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This article seems to be a nearly direct paraphrasing of Ovid's version of the tale: many of the lines are simply taken from a translation of it.
Are the four sentences "and he pursues ... her vagina" quotated from Ovid? If so should be marked as such. Otherwise they are almost incoherent. Also they belong logically at the end of the story not the beginning.Kildwyke (talk) 22:45, 4 November 2011 (UTC)
I looked it up in Ovid and found as is suspected that "and he pursues ... grasps her by her left nipple ... accompanied by her vagina" was incoherent obscenities some buffoon put in, so I deleted them and rewrote the synopsis with real quotations. Kildwyke (talk) 22:45, 5 November 2011 (UTC)
I was under the impression the depiction of Apollo in this sculpture was a direct allusion to the Apollo Belvedere. Can this be confirmed or disconfirmed? --JeffGirard (talk) 20:08, 27 January 2009 (UTC)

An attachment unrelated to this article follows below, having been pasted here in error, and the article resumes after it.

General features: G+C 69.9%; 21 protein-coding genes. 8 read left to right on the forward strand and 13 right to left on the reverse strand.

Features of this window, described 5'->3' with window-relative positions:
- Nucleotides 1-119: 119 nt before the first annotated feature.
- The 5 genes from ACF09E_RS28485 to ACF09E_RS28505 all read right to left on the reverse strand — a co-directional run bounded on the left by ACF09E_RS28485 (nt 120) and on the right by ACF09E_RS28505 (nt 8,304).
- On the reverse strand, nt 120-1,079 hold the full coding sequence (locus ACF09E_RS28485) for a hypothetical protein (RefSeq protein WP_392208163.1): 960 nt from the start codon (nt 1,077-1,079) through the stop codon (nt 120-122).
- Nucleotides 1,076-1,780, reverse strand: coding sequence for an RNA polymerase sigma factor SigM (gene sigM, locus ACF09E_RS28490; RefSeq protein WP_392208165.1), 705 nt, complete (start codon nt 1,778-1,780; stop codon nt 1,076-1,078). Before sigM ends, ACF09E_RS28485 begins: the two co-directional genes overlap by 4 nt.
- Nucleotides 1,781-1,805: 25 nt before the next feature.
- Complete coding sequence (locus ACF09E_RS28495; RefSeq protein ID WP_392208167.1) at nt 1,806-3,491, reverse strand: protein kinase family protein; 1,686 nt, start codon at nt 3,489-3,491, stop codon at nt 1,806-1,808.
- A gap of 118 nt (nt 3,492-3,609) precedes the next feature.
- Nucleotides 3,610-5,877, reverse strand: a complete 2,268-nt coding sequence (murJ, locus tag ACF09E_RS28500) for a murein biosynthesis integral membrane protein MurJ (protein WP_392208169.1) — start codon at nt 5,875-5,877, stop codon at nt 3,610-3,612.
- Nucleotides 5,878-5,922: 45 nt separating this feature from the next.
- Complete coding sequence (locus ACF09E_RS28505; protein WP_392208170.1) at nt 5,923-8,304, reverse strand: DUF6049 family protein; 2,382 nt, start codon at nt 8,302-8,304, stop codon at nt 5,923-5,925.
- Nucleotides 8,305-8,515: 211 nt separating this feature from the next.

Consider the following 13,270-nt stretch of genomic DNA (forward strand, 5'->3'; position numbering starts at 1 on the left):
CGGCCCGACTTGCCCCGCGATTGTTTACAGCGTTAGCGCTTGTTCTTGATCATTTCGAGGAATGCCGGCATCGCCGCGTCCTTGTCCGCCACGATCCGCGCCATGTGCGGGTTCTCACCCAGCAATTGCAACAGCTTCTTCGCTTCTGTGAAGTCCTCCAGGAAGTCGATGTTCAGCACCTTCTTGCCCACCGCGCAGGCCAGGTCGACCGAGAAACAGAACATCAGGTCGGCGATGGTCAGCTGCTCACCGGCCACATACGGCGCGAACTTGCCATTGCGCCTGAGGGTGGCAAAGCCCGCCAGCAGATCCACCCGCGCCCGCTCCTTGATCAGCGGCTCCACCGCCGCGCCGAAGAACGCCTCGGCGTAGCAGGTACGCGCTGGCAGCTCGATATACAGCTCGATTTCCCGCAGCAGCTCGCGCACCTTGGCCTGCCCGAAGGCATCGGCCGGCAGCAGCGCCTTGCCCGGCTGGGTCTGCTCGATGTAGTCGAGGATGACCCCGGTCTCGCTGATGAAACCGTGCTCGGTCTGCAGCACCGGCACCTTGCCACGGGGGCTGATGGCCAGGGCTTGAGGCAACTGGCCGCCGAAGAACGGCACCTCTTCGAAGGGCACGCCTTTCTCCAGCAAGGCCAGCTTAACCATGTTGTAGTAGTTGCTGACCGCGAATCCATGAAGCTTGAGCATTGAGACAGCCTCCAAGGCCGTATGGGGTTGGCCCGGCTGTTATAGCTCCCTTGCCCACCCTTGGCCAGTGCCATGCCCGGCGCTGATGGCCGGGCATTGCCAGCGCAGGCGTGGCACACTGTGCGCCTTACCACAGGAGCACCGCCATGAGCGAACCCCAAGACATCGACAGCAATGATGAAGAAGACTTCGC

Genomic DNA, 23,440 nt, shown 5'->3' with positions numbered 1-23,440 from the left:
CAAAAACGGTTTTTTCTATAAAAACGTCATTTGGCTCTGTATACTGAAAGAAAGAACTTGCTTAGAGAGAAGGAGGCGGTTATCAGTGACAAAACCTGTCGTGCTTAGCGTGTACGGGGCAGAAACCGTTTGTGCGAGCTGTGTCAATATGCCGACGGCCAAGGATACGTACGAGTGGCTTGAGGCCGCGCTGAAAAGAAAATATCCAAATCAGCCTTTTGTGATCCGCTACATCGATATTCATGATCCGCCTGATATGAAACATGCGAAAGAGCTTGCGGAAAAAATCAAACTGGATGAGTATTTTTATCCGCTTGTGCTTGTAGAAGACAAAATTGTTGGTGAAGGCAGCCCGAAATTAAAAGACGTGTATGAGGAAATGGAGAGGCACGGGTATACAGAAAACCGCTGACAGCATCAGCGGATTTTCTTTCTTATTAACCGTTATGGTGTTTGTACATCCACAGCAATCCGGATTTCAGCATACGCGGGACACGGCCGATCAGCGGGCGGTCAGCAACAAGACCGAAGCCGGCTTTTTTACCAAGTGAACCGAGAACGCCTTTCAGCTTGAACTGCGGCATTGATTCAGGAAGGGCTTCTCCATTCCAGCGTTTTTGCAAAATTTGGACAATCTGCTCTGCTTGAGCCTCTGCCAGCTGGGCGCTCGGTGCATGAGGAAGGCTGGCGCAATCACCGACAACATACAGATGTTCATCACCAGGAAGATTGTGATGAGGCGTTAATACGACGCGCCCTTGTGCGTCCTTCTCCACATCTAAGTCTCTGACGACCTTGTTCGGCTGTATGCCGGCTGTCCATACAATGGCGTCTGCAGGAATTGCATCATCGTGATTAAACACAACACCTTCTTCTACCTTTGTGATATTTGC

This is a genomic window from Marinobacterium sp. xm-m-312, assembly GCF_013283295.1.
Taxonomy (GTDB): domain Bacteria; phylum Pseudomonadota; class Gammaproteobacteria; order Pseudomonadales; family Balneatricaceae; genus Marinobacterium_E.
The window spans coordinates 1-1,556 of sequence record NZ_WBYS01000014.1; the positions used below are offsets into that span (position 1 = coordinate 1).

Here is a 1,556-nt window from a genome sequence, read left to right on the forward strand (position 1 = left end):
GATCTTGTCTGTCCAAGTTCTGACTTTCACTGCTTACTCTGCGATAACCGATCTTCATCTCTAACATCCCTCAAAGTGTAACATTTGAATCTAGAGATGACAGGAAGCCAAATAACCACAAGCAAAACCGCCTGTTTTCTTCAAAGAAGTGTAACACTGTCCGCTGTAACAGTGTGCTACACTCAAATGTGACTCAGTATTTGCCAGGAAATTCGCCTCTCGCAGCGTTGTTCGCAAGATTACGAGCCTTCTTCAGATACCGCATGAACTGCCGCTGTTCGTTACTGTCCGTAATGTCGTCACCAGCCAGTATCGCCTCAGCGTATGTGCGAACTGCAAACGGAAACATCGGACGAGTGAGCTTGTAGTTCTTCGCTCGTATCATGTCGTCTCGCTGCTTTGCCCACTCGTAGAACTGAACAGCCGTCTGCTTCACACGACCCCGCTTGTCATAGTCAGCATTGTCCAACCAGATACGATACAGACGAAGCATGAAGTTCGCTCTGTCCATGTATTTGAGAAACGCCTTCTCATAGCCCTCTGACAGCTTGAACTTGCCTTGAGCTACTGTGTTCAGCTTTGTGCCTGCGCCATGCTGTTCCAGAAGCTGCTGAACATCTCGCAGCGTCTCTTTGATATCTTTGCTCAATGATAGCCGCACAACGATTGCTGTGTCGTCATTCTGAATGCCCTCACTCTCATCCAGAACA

"Although Apollo preached "All things in moderation" and was known to control his emotions, this sculpture clearly reveals him desperately pursuing love in vain. The failure of getting Daphne hints at Apollo's many failures with love in general, including being unable to win a maiden and his lovers' fidelity." There is absolutely no source for this, and if you'll just go to the page for Apollo, you'll probably see how the Greek God was NOT having much failures with love. The wives, the maidens, the children... —Preceding unsigned comment added by 18.104.22.168 (talk) 20:24, 26 February 2010 (UTC)